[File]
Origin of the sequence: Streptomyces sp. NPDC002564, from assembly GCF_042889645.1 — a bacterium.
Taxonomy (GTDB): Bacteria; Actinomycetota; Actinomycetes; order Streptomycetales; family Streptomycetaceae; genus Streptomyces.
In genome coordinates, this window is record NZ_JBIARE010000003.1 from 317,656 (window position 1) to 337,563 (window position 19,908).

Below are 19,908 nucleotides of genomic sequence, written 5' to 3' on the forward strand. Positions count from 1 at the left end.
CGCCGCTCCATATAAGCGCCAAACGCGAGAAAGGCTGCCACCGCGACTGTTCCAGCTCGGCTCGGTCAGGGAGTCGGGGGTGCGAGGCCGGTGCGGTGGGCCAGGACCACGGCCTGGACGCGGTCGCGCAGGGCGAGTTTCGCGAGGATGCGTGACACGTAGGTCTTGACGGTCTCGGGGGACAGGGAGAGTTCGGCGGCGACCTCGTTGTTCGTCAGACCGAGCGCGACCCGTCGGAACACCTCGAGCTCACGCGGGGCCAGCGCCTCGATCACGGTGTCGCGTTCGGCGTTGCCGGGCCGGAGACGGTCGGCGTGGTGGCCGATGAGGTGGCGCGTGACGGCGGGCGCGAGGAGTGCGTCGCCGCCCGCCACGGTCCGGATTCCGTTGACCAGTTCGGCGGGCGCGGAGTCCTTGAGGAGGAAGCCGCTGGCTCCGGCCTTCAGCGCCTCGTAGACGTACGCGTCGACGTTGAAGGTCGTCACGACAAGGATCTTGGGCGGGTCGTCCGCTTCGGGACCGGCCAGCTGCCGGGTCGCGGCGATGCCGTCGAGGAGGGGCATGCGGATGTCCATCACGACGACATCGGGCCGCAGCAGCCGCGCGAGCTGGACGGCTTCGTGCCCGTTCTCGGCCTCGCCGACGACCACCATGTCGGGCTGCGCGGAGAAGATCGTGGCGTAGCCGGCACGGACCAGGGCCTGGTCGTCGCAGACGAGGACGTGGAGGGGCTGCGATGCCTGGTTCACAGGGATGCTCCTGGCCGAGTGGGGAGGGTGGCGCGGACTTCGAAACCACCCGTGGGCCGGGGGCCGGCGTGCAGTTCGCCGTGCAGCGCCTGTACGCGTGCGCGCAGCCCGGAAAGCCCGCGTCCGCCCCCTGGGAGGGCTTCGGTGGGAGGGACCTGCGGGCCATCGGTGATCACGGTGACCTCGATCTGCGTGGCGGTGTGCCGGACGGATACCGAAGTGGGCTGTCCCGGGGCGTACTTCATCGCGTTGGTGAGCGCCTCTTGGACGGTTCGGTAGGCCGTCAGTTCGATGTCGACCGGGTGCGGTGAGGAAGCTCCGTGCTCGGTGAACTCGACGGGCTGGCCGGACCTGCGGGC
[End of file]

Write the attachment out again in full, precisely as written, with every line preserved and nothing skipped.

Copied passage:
Origin of the sequence: Streptomyces sp. NPDC002564, from assembly GCF_042889645.1 — a bacterium.
Taxonomy (GTDB): Bacteria; Actinomycetota; Actinomycetes; order Streptomycetales; family Streptomycetaceae; genus Streptomyces.
In genome coordinates, this window is record NZ_JBIARE010000003.1 from 317,656 (window position 1) to 337,563 (window position 19,908).

Below are 19,908 nucleotides of genomic sequence, written 5' to 3' on the forward strand. Positions count from 1 at the left end.
CGCCGCTCCATATAAGCGCCAAACGCGAGAAAGGCTGCCACCGCGACTGTTCCAGCTCGGCTCGGTCAGGGAGTCGGGGGTGCGAGGCCGGTGCGGTGGGCCAGGACCACGGCCTGGACGCGGTCGCGCAGGGCGAGTTTCGCGAGGATGCGTGACACGTAGGTCTTGACGGTCTCGGGGGACAGGGAGAGTTCGGCGGCGACCTCGTTGTTCGTCAGACCGAGCGCGACCCGTCGGAACACCTCGAGCTCACGCGGGGCCAGCGCCTCGATCACGGTGTCGCGTTCGGCGTTGCCGGGCCGGAGACGGTCGGCGTGGTGGCCGATGAGGTGGCGCGTGACGGCGGGCGCGAGGAGTGCGTCGCCGCCCGCCACGGTCCGGATTCCGTTGACCAGTTCGGCGGGCGCGGAGTCCTTGAGGAGGAAGCCGCTGGCTCCGGCCTTCAGCGCCTCGTAGACGTACGCGTCGACGTTGAAGGTCGTCACGACAAGGATCTTGGGCGGGTCGTCCGCTTCGGGACCGGCCAGCTGCCGGGTCGCGGCGATGCCGTCGAGGAGGGGCATGCGGATGTCCATCACGACGACATCGGGCCGCAGCAGCCGCGCGAGCTGGACGGCTTCGTGCCCGTTCTCGGCCTCGCCGACGACCACCATGTCGGGCTGCGCGGAGAAGATCGTGGCGTAGCCGGCACGGACCAGGGCCTGGTCGTCGCAGACGAGGACGTGGAGGGGCTGCGATGCCTGGTTCACAGGGATGCTCCTGGCCGAGTGGGGAGGGTGGCGCGGACTTCGAAACCACCCGTGGGCCGGGGGCCGGCGTGCAGTTCGCCGTGCAGCGCCTGTACGCGTGCGCGCAGCCCGGAAAGCCCGCGTCCGCCCCCTGGGAGGGCTTCGGTGGGAGGGACCTGCGGGCCATCGGTGATCACGGTGACCTCGATCTGCGTGGCGGTGTGCCGGACGGATACCGAAGTGGGCTGTCCCGGGGCGTACTTCATCGCGTTGGTGAGCGCCTCTTGGACGGTTCGGTAGGCCGTCAGTTCGATGTCGACCGGGTGCGGTGAGGAAGCTCCGTGCTCGGTGAACTCGACGGGCTGGCCGGACCTGCGGGC